Let’s face it. Watching a character grow into their own, face their fears and the odds set against them and understand their space and themself is an interactive experience. This highly anticipated book looks at the fragile and complex relationship between Tilla and her father and its development with the incorporation of her extended family once she is forced to take a trip to Jamaica to spend time with him. This one is guaranteed to tug at your emotions as it addresses classism, parent-child relationships, colourism, and young love. The geographical representation of the hurricane is symbolic of the tensions that run throughout the novel. Nonetheless, Tilla shines as a strong protagonist along with well-fleshed-out characters and beautiful storytelling.

This One Sky Day – Leone Ross

If magical realism is your jam or you grew up loving Enid Blyton, then this one just might resonate with you. This One Sky Day is a character-driven novel that encompasses a day on the fictional island of Popisho that is seemingly endless and is centred around the lives of some of the most fascinating and unique characters you will ever encounter. Positive displays of femininity and myriad activities in the lives of each character with social commentary thrown into the mix propels the novel and makes this one a very interesting and enjoyable read.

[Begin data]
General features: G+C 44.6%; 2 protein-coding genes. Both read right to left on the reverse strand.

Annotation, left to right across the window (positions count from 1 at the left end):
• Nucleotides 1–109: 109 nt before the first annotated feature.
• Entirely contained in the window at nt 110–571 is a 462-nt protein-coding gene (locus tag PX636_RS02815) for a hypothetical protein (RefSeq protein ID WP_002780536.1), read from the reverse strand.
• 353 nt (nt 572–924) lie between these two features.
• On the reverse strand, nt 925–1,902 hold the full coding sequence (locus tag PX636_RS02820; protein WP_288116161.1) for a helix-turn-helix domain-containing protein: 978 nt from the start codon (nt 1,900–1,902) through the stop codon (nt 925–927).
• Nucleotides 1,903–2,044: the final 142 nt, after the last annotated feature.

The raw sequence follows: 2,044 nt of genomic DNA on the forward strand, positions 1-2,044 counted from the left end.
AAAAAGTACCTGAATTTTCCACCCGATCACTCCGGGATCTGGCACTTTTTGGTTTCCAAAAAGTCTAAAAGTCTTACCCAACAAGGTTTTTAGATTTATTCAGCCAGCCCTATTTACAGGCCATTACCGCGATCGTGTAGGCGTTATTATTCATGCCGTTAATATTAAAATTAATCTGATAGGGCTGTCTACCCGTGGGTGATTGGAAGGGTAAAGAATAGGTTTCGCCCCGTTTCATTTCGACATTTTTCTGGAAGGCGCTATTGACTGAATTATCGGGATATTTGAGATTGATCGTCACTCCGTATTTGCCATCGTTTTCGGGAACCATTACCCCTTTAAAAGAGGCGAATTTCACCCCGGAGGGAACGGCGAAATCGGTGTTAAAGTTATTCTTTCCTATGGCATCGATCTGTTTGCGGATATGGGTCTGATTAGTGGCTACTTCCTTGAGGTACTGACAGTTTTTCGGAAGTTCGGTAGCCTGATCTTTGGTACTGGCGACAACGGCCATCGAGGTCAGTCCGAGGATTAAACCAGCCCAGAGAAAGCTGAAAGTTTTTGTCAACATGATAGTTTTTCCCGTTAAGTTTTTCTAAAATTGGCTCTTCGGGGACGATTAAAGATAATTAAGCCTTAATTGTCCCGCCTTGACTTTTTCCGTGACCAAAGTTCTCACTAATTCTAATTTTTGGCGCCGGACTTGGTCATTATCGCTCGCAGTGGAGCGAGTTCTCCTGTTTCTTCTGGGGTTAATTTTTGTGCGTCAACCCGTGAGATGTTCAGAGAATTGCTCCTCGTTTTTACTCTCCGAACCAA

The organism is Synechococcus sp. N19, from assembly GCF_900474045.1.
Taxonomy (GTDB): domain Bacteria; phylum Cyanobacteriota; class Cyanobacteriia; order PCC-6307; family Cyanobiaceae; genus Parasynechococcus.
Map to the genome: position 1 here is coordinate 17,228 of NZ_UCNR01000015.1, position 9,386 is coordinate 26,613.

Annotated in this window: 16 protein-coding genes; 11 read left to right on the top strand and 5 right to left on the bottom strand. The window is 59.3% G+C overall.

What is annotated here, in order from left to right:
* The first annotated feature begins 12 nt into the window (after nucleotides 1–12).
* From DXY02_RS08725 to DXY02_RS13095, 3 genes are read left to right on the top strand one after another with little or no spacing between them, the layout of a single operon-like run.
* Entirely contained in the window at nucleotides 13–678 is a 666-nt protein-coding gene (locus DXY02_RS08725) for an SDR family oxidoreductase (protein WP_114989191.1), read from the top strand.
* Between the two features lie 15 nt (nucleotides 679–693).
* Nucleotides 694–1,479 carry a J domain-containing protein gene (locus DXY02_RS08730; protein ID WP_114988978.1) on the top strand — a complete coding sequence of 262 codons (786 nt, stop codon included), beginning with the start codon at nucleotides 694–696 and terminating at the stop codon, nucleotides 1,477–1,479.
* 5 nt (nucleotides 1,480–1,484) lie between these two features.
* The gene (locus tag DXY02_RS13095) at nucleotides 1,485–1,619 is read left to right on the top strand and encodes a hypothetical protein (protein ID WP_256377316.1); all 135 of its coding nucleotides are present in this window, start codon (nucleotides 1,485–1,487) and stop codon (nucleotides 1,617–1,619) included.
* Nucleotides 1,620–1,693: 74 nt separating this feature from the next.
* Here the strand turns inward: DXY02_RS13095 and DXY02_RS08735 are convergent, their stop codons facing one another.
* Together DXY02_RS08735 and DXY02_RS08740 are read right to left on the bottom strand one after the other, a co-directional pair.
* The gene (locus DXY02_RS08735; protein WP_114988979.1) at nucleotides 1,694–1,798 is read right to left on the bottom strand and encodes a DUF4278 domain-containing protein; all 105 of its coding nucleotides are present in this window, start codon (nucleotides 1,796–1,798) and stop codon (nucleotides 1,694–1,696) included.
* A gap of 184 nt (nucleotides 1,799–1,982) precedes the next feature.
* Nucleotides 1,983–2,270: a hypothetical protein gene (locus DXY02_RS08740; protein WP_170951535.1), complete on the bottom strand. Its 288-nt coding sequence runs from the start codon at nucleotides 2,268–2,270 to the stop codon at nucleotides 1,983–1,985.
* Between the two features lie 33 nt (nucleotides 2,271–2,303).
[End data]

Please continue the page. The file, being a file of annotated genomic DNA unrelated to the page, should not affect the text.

Black Buck – Mateo Askaripour

This is another striking début that will appeal to fiction and non-fiction lovers alike. Laced with satire, readers are in for corporate racism, family dynamics, issues of self-belief, bureaucracy, and sensationalism when Darren is afforded a grand opportunity to shine as the lone black salesman at a successful start-up. He soon realises that this cliquish organisation’s ‘reality’ is the furthest thing from the truth. With a play on the name Black Buck and the fast pace of Darren’s journey, Mateo Askaripour gives us a self-help manual with a plot twist that will have you taking lines and lessons from the book with you in your daily life.

What Storm What Thunder – Miriam Chancy

What Storm What Thunder is riveting and painstaking. A strong historical fiction, it is centred around the 2010 earthquake that demolished much more than infrastructure in Haiti. Told from different points of view, these characters are raw, tender, and vulnerable as they give an account of their lives in that moment and how it has affected their ability to progress. We are given a window into the devastation these ten characters had to face and how they have had to survive. Miriam Chancy takes great care in presenting this catastrophic event with delicacy, making it palatable for all readers.